All posts by Carol, RN

Carol, RN, has been practicing nursing for over 50 years, the last four with First Care Clinic. Carol loves working in nursing! When she is not at First Care Clinic, Carol enjoys spending time with her children and grandchildren, traveling and playing piano.

7 Reasons to NOT Have Sex on Valentine’s Day

Valentine’s Day is all about romance. Roses, chocolate and sex are big items of the day. But if you’re not in a long term committed relationship (marriage), you would do well to think again about having sex to celebrate the day. Stick with the roses, chocolate and a romantic dinner.

Here are seven reasons why postponing sex until you’re ready to say, “I do” is a good idea:

  1. Sex can become a substitute for healthy communication. When you decide to wait a while before you’re sexually active, you give yourself and your partner time to learn how to communicate well. You’ll have space to learn how to navigate conflict without leaving the emotional connection behind. According to Mark Regenerus, Phd, couples who “prioritize sex promptly at the outset of a relationship often find their relationships underdeveloped when it comes to the qualities that make relationships stable and spouses reliable and trustworthy.”
  2. Having sex with a person develops deep bonds in your brain. Having sex with one person and then having that relationship end and starting again and again hurts. It hurts emotionally and part of this is due to the connections your brain has formed.
  3. If you wait to have sex, you won’t have other memories to deal with when you enter the bedroom after you get married. Further, a 2010 study reported in the Journal of Family Psychology that couples who wait until marriage are happier with the quality of sex than couples who have intercourse before their vows.
  4. Refraining from sex lets you enjoy life without the fear of an unintended pregnancy. An estimated 15% of couples with “typical” condom use will get pregnant within the first year. This is reduced to 3% for “perfect” condom use. (Dr. Fitch on Condom Effectiveness: 2013 Update)
  5. Without sex, you are free from the fear of sexually transmitted diseases or infections. STDs are at an all-time high. According to the CDC, Young people aged 15-24 acquire half of all new STDS. Further, one in four sexually active adolescent females has an STD, such as chlamydia or HPV.” While “perfect” condom usage may reduce risk, for STD prevention there is a significant difference between always use and typical use. Most research indicates that condoms are ineffective or substantially less effective at reducing STD risk if they are not used for every act of intercourse. According to the CDC, the most reliable ways to avoid transmission of STDs are to abstain from sexual activity, or to be in a long-term mutually monogamous relationship with an uninfected partner.
  6. You know that your partner loves you for who you are and not for what you can do for him or her. The man (or woman) you want to be with will respect you for sticking to your standards.
  7. No regrets. Rarely does someone say, “I wish I would have had sex with my boyfriend/girlfriend sooner.” But it is common for a person to wish they had waited longer. Some people wish they’d waited to be sexually active until they were with the person who would cherish, love and respect them for the rest of their lives. Researchers from the 2010 study said “the longer a couple waited to become sexually involved, the better that sexual quality, relationship communication, relationship satisfaction and perceived relationship stability was in marriage …”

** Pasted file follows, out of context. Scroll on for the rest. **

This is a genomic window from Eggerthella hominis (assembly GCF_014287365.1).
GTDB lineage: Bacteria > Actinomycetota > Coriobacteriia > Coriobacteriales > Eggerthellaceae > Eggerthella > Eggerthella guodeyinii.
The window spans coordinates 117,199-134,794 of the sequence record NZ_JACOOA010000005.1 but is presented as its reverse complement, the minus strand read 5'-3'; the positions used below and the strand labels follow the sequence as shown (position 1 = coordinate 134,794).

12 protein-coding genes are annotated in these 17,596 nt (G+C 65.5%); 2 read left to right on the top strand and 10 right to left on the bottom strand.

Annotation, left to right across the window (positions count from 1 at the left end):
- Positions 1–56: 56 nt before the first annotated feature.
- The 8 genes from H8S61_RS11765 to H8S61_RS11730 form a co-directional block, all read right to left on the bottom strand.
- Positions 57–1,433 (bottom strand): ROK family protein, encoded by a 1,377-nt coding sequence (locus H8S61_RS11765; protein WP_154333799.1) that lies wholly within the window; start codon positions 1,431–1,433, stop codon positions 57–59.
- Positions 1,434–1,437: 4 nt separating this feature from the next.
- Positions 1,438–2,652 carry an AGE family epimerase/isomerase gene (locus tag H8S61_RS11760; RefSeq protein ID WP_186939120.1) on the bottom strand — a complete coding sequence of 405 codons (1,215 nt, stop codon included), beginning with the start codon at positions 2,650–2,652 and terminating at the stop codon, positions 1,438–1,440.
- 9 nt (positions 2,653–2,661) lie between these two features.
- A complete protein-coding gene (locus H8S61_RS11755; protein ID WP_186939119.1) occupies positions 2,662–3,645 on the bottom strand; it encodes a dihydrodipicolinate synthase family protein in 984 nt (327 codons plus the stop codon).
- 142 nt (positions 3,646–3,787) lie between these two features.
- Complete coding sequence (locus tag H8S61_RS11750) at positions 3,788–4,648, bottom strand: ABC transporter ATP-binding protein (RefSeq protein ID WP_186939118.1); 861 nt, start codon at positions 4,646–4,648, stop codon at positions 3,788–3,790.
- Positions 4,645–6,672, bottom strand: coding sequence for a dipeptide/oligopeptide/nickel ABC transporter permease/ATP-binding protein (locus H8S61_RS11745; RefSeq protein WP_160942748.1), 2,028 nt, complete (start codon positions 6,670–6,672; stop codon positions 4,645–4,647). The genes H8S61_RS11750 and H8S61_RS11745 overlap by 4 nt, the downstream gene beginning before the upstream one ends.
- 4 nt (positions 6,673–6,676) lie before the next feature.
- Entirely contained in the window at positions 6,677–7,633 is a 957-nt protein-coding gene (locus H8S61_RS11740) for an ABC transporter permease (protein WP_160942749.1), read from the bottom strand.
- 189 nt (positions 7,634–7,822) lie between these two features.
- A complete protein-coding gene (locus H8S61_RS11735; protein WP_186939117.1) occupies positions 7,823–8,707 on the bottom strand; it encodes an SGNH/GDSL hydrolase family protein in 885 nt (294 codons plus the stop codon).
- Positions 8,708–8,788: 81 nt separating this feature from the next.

Be mine: Roses and chocolate
This Valentine’s Day what if he’s ready for sex, but you’d rather stick with the chocolate and flowers? You have the freedom to choose.

This Valentine’s Day, what if he’s ready for sex but you’re not? You have the freedom to choose.

In a healthy relationship, both people seek to be friends. They focus on getting to know each other and enjoying shared activities along the way. Physical involvement follows relational and emotional connectedness. Sex is treasured and reserved for a lifelong committed relationship.

You have the freedom to choose sex now or to save sex, beginning today, for the person who commits to love and cherish you for the rest of your life.

To talk with someone confidentially, call or text us at 608-259-1605. If you are concerned about your sexual health or want to talk, contact us. Make your appointment for STI/STD testing for women in Madison, Wisconsin today.

Looking for Mr. Right?

Are you looking for “Mr. Right?”

Often we think that if we just find the right person, life will be great. But what if Mr. Right turns out not to be so “right” after all? Or what if he’s mostly looking for what he can get from you? And truth be told, you’re looking for what you can get from him too?

Men might be looking for sex. Women might be looking for companionship and intimacy. Maybe you’re looking for sex too. Or maybe sometimes you feel used and like you’re missing something.

Everyone wants healthy relationships, but sometimes we are not sure how to get there or what a healthy relationship looks like.

First, you need to be safe. If you’re in an unsafe relationship, get help. Call 9-1-1 in an emergency – or text us if you need help in figuring out where to go or how to get out.

Second, instead of focusing on looking for the right person, or holding on to him no matter what, focus on becoming the right person. Are you someone you would want to spend time with? Are you trustworthy? Work on communicating in a way that is loving and truthful.

Third, create healthy boundaries. You are valuable because you are a human being. Do not just go along with what someone else wants because you’re trying to hold onto the relationship. If you want to wait for sex, don’t go to his apartment at the end of a date.

Fourth, consider your values and goals. Don’t compromise your values and goals for a relationship.

In a healthy relationship, both people seek to be friends. They want to get to know each other and enjoy shared activities along the way. Physical involvement follows relational and emotional connectedness. Sex is treasured and reserved for a lifelong committed relationship.